To snag merit scholarships, parents say your student might do better to be the big brain in a small pond (a smaller college), rather than one of many at a school where their credentials don’t allow them to stand out.
Presidential and Other Scholarships:
Parent Janet Marie says her daughter applied for a presidential scholarship and got a lower scholarship instead. Good enough…but when she got her financial aid package, she saw they gave her an extra $2,000 just for trying.
Our parents’ takeaway? You don’t know what you’ll get until you try.
One easy one to try for is the $1,000 Scholarship Monthly Sweepstakes from College Ave.
Saving for College
Savvy parents cite the following as good sources of tuition funding: 529 plans; regular savings; selling stocks if you have them; inheritance; and income.
Your EFC is based on your current income, and not as much on savings, so you shouldn’t be afraid to save. You’re expected to put your current earnings towards your child’s college education.
Side gigs–your own, your student’s–aren’t everything you’ll need to fill tuition gaps, but they can help. Get inventive! Cindy offers interesting advice: “Research what companies offer scholarships to employees and have your child apply to work there. My nephew has received scholarship money working part-time at McDonald’s while going to college to study architecture.”
If your child has already been accepted to a school, urge them to be a Residential Assistant (RA) for free room and board. They can also apply to internships and co-ops if offered and earn money for tuition before student loans come due.
Private vs. Public Colleges
Public Ivies, first identified in 1985 by Richard Moll, an admissions director, are public universities that match the caliber of Ivy League Schools without the prohibitive cost. Public Ivies include the College of William and Mary, the University of Vermont, and 30 institutions in five regions of the U.S.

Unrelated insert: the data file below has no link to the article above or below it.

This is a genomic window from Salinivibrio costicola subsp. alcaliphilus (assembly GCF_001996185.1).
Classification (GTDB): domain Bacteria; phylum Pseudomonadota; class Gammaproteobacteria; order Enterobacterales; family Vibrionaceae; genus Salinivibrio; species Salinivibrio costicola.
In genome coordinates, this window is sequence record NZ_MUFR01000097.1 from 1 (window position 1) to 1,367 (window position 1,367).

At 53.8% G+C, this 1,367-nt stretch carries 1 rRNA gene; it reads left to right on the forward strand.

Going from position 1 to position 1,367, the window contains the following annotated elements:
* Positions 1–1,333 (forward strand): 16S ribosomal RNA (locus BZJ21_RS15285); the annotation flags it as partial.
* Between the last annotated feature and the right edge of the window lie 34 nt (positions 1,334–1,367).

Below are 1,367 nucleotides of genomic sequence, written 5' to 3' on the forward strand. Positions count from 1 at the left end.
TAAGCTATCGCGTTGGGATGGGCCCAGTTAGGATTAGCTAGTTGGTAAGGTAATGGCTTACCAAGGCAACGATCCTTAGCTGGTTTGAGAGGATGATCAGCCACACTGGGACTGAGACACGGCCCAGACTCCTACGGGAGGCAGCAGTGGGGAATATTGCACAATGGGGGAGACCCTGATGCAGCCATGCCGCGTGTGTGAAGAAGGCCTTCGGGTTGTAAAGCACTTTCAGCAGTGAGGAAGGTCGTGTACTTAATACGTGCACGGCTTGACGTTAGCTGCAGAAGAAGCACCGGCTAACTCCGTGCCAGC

You may want to compare the cost of your school choice against your desired criteria. Your theater major may or may not need a Harvard education.
Parents in the know suggest that you think about your student’s field of interest and be realistic about what the job market is likely to pay them. A young teacher who has $180,000 worth of loans for attending a prestigious public school may end up being more stressed than a teacher with $20,000 worth of loans to a public, less prestigious, school.
Ask if the prestige is worth it. It might be–but it might not.
Never say never. Some private schools do offer financial aid packages, so don’t automatically cross them off your list.
Get Real with Your Student About College and Costs
Parent Leigh says it best when she tells the parents of juniors: “Reinforce that college is the dream, not the school.”
According to the same College Ave survey, 34% of parents helping to pay for their child’s college reported their student attended a school outside their budget. Repeatedly, parents say not to waste time, energy, and emotion on schools your kid can’t afford. Saying “no” to an unaffordable school upfront is less heartbreaking and less effort than putting the stops on a dream school acceptance.
Mika, another parent from the Paying for College 101 Facebook group, shared this advice: “Parents and students should all be on board about your budget as you start thinking about college. Do not get to the point where your student is in love with a college you can’t afford.”
Remember, schools classified as “meet full need” use the EFC to offer aid. Is your school of choice a “meet full need” school and is your EFC below the school’s cost of attendance? These are the criteria schools will use to determine if you have financial need, and how much of it they can meet.
The squeaky wheel does get the grease–and the money–in obtaining college aid. Karin says her child’s small SUNY school doubled their initial aid after they appealed. So, ask! Just don’t count on an automatic “yes.”
You Can Do It
Wade, a member of the Road2College Facebook community, offers this perspective on paying for college:
“I can boil down what I learned this year into two points:
1. Most colleges are expensive. There are no magic bullets to pay for it. High achievers will receive some scholarships, but often not as much as the parents think they deserve. If you need to borrow a large amount of money you may find some aid, but likely not enough for your child to go to the most expensive and most selective schools.
2. Taking into account the above, many parents and kids are focused on the wrong schools and are not having honest conversations. Do not apply to (or expect to attend) the most expensive and most selective schools if you cannot pay. Again–there is no magic bullet.”
Although the process may seem daunting, with knowledge and persistence you can help make the dream of sending your child to college a reality.
This article was sponsored by College Ave Student Loans.